Naming Typhoons: what’s next on the list, milk pudding or the God of Wind?

Source: NASA via Wikipedia

2006’s Bohpa, Maria and Saomai. Source: NASA via Wikipedia

Arriving in Hong Kong last weekend, I was swiftly greeted by Typhoon Utor, the strongest typhoon of the season and first “T8” of the year. (“T8” in Hong Kong-speak means that all schools and most offices and stores are closed.)

Waking with jet-lag at 4:30 am to the sound of wind-driven rain battering the windows, I used the early hours of the day to research typhoon* naming conventions. I learned that while originally numbers or letters were used, eventually proper names were deemed necessary for clarity.

It all started in the 19th Century when a droll Australian weather forecaster thought it would be amusing to name tropical cyclones after politicians. This allowed him to say the-then equivalent of things like “CY Leung is causing great distress” or “Xi is wandering aimlessly around the Pacific.”

Decades later, American military meteorologists cribbed the idea and started naming typhoons after their girlfriends and wives. Hence the long-standing practice of naming tropical cyclones after women was established. Later, to keep things fair, men’s names were also added to the rotation.

The typhoons that hit the northwest Pacific, however, no longer follow this convention (Japan, Korea, China, Hong Kong, Vietnam, Philippines, Thailand, Laos, etc). In 2000, the 14 countries making up the “WMO’s Typhoon Committee” decided to let each country submit 10 names. The combined list of 140 names are rotated through alphabetically according to the English name of the country who submitted the name. If a particular storm is deemed especially destructive, its name is retired from the list.

Keeping with tradition, some of the words on this list are people’s names:

  • Bopha (woman’s name)
  • Wipha (woman’s name)
  • Vicente (man’s name)

Many are plants and animals:

  • Yagi (goat)
  • Gaemi (ant)
  • Toraji (flower)
  • Kajiki (Dorado fish)
  • Neoguri (raccoon dog)

Others are geographic or place names:

  • Kai Tak (the old Hong Kong airport)
  • Halong (bay in Vietnam)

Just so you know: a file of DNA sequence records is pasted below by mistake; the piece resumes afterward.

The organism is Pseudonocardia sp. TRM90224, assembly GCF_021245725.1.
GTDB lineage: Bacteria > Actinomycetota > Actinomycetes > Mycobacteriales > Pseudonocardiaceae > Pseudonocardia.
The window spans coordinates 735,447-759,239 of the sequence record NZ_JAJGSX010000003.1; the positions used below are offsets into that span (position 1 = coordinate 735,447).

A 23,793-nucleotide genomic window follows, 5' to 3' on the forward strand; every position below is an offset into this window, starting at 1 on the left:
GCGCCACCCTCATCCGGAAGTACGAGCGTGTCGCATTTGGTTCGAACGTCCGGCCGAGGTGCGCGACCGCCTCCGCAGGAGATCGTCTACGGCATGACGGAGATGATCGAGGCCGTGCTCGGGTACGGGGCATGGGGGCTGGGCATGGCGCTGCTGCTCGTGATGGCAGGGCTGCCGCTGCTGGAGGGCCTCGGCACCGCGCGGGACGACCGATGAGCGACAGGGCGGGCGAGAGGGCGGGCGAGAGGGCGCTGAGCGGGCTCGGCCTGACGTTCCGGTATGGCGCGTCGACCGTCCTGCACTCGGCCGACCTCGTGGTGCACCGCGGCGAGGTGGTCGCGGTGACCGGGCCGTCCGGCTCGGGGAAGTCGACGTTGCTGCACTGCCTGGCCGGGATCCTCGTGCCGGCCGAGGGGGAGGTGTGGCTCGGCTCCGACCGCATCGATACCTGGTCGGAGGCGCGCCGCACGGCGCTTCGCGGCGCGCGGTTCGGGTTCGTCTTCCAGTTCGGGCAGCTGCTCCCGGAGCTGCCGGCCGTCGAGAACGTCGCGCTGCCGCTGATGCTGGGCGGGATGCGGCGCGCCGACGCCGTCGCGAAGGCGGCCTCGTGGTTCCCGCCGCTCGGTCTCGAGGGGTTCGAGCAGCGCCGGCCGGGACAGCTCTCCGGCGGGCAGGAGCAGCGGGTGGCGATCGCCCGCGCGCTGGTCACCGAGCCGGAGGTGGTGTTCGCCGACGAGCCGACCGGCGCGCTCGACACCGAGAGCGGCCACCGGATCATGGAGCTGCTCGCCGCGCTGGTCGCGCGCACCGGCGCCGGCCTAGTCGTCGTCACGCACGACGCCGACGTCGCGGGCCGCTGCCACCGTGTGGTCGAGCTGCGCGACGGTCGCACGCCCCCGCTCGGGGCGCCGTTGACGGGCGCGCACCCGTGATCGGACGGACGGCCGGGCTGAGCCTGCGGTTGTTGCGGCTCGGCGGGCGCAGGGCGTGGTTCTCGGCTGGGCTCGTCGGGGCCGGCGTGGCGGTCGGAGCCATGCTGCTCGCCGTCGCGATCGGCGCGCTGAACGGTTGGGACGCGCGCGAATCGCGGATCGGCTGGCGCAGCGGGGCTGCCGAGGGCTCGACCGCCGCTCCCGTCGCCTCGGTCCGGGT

• Nanmadol (Micronesia’s “Venice of the Pacific”)
  • Lion Rock (peak in Hong Kong)

Interestingly a few are inanimate objects:

  • Bebinca (Macanese milk pudding)
  • Tembin (a weighing device)
  • Guchol (turmeric spice)

Fittingly a handful are mythological:

  • Haishen (God of Sea)
  • Mekkhala (Angel of Thunder)
  • Fengshen (God of Wind)
  • Rammasun (God of Thunder)

Finally, even verbs are used:

  • Omais (wandering around)
  • Lupit (cruel)
  • Danas (to experience or feel)
  • Maliksi (fast)

Understanding that typhoons can be terribly destructive and scary, but having weathered this week’s relatively tame T8 cooped up at home with two jet lagged children, I might personally re-name Typhoon Utor something like “Cabin Fever,” “Black Coffee,” “Time Standing Still” or “Cartoon Network is Mind-Numbing (in a bad way).”

“Utor” incidentally is the Marshallese word for “squall line” and was submitted to the list by the US.

Did Utor impact you? If you belonged to the “Typhoon Committee” what name would you add to the rotation?

__________

*Typhoon = hurricane = tropical cyclone. See this National Oceanic and Atmospheric Administration FAQ page for details.

Sources:

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18 responses to “Naming Typhoons: what’s next on the list, milk pudding or the God of Wind?

    • Ah, that’s right! I didn’t mention that the Philippines uses it’s completely own and separate naming system that the rest of the NW Pacific Rim! Your Labuyo was our Utor.

  1. Thanks for explaining the convention! I never understood where typhoon names come from, but thanks to this post, now I do! Hope this T8 passes w/out major incident so you can get on w/your usual outside routines.

    • It’s pretty much over now. Just a little overcast and windy. In my corner of Hong Kong, it all seemed pretty tame. That said, it did sink a cargo ship near some islands that are part of Zhuhai.

  2. Interesting!

    I really like the idea of using politicians (or celebrities). I guess for hurricanes in my neck of the woods: “Mr. T just smashed through the Keys” or “George W Bush just fizzled out 100 miles offshore”

  3. An interesting read – I knew that different countries submitted names but had no idea that they could literally be anything! I’ll have to have a look next time we get a typhoon to find out what its name means!

  4. Apparently there’s another big one headed for Taiwan right now. A typhoon “disaster.” Sometimes their results were disastrous, but usually it seemed to me that things like tsunamis do worse damage… In any event, I agree that the names are silly! Hope things have calmed down there now!

    • Couldn’t help but look: the typhoon headed for Taiwan right now is called “Trami” meaning a “a kind of tree belonging to the rose family.” Sweet name, but not really very comforting if one’s house is flooded!

      Here in Hong Kong all is calm (and swelteringly hot) again.

  5. You know, growing up my mother always told me that typhoons hitting Taiwan are named after women, by bored and horny American servicemen abroad. (Yet another old wives’ tale that’s never left the Chang household.)

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